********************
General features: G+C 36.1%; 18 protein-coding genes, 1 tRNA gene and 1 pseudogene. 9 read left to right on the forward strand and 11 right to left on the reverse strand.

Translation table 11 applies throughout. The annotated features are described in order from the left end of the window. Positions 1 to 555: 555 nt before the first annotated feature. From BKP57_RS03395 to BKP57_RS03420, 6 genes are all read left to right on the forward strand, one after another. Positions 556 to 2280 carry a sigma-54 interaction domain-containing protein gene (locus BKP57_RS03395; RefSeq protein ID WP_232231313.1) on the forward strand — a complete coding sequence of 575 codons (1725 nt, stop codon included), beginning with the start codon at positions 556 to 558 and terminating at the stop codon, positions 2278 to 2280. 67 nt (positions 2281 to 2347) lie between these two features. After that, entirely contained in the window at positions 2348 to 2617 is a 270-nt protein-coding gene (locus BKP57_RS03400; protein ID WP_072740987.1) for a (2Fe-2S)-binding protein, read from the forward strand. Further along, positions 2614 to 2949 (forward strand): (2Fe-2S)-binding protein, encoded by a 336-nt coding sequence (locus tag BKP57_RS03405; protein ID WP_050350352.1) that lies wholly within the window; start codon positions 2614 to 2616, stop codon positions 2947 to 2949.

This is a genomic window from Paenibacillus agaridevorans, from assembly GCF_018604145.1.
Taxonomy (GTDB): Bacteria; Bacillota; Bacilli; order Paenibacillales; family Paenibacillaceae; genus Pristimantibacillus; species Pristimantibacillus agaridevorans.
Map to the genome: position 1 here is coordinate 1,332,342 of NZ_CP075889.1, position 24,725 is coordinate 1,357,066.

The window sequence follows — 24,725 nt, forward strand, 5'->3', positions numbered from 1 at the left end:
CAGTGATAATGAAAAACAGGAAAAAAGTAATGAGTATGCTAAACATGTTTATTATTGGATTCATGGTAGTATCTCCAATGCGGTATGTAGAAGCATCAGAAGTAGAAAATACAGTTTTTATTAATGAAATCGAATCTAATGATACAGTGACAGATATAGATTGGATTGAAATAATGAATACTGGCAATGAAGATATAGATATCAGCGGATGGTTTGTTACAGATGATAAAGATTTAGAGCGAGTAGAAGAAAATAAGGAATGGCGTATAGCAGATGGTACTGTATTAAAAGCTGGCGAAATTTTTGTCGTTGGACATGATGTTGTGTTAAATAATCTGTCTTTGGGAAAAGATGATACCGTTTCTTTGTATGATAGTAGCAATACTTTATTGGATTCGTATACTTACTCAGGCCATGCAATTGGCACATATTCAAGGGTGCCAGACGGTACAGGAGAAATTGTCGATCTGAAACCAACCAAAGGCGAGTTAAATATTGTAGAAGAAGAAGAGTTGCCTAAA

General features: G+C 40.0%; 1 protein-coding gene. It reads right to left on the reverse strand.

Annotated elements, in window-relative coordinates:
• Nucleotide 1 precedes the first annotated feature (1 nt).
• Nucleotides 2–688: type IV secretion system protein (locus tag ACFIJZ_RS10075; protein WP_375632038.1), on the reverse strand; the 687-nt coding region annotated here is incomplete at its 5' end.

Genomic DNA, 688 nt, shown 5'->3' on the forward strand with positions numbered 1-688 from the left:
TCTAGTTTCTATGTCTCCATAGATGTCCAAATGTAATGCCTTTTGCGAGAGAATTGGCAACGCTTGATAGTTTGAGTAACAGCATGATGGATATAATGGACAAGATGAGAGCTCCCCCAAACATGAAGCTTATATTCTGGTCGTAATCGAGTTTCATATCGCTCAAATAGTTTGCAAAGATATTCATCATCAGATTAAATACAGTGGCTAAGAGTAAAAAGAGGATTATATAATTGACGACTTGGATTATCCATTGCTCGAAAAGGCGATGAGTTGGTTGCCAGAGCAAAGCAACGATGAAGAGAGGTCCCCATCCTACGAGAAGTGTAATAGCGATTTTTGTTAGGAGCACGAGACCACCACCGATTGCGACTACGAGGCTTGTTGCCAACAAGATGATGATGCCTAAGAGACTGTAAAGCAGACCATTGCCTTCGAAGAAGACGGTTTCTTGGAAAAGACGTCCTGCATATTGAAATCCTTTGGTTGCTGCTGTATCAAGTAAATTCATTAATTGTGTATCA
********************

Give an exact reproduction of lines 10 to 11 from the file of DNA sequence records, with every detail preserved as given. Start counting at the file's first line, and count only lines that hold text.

• Nucleotide 1 precedes the first annotated feature (1 nt).
• Nucleotides 2–688: type IV secretion system protein (locus tag ACFIJZ_RS10075; protein WP_375632038.1), on the reverse strand; the 687-nt coding region annotated here is incomplete at its 5' end.